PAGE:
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Evolve  




Evolve is making advances toward infinite replayability photo
Evolve is making advances toward infinite replayability

7:00 AM on 05.22.2014

Staging up!


Evolve, the asymmetrical four-versus-one multiplayer game from Turtle Rock Studios, is built around the titular premise of growing, becoming stronger, (dare I say it?) evolving. In game, this is called "staging up." As the monster grows, it becomes more and more of a hulking behemoth potentially capable of complete domination. Every time we get our hands on Evolve, it's a little clearer that this is an apt metaphor for predicting its chances of success.

If you're unfamiliar with Evolve, Hamza wrote a preview around the time it was announced that covers the broad concepts of the game. While a multiplayer shooter might sound intuitively broad, it's the nuances found within that will be what keeps players coming back over and over again. That's really the developers' goal -- to keep players coming back. They casually mentioned that with Evolve, they're trying to make a game that's infinitely replayable. 

Lofty as those aspirations may be, it's not outside the realm of reason. As new maps and variations of each class are revealed, it's easy to see how switching out just a few moving parts can really alter the dynamic of any given game. Up until now, each build of Evolve that we were shown has been essentially the same thing -- forest map, four hunters, one goliath. It's been interesting just working within the changing constraints of different cooperative partners and everyone's fresh approach to the game.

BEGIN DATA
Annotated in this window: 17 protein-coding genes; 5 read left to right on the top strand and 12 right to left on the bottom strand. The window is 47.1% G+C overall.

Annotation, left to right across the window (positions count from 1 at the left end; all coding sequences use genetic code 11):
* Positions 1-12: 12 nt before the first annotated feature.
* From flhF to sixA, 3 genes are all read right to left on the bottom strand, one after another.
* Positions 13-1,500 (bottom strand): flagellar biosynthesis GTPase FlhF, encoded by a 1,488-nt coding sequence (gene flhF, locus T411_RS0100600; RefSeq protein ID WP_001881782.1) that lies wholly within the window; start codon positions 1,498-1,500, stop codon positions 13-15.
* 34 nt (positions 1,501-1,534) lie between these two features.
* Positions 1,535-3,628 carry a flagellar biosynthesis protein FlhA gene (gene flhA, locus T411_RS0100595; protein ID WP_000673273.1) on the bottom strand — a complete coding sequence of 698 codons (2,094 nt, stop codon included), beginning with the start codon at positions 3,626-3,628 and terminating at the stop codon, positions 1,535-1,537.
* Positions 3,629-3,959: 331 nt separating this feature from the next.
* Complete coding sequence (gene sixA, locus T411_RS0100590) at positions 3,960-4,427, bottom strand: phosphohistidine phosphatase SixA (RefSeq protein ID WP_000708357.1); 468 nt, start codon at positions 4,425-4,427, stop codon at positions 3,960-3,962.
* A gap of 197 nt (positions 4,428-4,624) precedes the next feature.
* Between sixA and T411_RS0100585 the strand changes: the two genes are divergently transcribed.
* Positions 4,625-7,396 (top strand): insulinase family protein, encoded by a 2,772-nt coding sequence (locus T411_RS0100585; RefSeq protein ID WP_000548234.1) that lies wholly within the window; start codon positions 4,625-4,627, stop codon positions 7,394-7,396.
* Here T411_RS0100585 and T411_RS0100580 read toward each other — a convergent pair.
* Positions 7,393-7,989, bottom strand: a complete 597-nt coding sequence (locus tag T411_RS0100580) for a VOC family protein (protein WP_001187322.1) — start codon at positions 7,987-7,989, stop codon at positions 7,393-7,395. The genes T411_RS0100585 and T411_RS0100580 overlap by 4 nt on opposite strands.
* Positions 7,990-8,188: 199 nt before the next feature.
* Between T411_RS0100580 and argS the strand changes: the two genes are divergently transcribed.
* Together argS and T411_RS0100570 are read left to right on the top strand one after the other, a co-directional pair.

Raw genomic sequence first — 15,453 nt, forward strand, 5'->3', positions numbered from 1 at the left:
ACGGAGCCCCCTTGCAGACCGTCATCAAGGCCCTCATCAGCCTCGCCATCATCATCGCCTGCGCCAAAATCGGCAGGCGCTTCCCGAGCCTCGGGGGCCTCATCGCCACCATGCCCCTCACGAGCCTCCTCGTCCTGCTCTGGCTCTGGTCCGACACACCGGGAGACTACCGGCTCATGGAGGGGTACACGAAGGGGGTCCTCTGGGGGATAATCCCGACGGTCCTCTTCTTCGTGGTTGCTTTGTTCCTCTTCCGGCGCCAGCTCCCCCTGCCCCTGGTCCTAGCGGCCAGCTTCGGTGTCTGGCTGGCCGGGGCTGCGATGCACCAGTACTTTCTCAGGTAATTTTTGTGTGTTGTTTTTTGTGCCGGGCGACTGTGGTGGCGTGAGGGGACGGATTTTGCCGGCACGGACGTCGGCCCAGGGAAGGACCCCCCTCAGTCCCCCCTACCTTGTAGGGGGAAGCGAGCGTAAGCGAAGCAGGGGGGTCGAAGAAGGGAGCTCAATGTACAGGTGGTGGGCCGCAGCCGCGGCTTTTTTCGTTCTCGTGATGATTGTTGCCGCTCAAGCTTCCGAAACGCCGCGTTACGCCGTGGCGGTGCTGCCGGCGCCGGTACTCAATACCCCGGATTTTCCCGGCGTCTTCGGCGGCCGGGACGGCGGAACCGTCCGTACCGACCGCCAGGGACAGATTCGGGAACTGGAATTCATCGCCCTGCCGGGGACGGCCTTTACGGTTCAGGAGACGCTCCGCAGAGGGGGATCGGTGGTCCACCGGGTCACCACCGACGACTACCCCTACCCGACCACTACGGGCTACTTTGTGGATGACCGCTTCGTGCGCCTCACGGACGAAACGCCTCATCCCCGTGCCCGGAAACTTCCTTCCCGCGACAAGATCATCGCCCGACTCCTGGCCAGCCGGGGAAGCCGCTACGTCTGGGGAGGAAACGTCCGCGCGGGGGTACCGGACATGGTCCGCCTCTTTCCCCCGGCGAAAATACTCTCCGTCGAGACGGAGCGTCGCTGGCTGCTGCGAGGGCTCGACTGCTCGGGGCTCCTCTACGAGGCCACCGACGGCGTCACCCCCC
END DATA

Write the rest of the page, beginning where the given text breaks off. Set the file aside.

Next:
With the build that Turtle Rock will be showing off at E3, we have four new hunters (for a total of eight), a map that's set in a desert ecosystem, while retaining the same goliath monster that's been shown before (albeit with a bit of refining with regard to his melee attacks and allotted skills). These additions alone are enough to make Evolve feel completely fresh, like a game we've played before but like a game that we haven't really played before

The new hunters on display each have their own quirks and attributes that make them feel completely unique. Hyde is an assault class that's outfitted with a flamethrower and a chaingun. His flamethrower deals the highest damage in the game, but it also has the shortest range. Maggie is a trapper, and she has the first pet we've seen thus far. Daisy, her companion, acts like a bloodhound and constantly tracks the monster. Daisy also can revive fallen hunters, essentially serving as the fifth member of the team. The third character, Bucket, is a robot that can pull his head off and fly it around the map as a UAV. He also has the ability to deploy sentry guns to support the other hunters.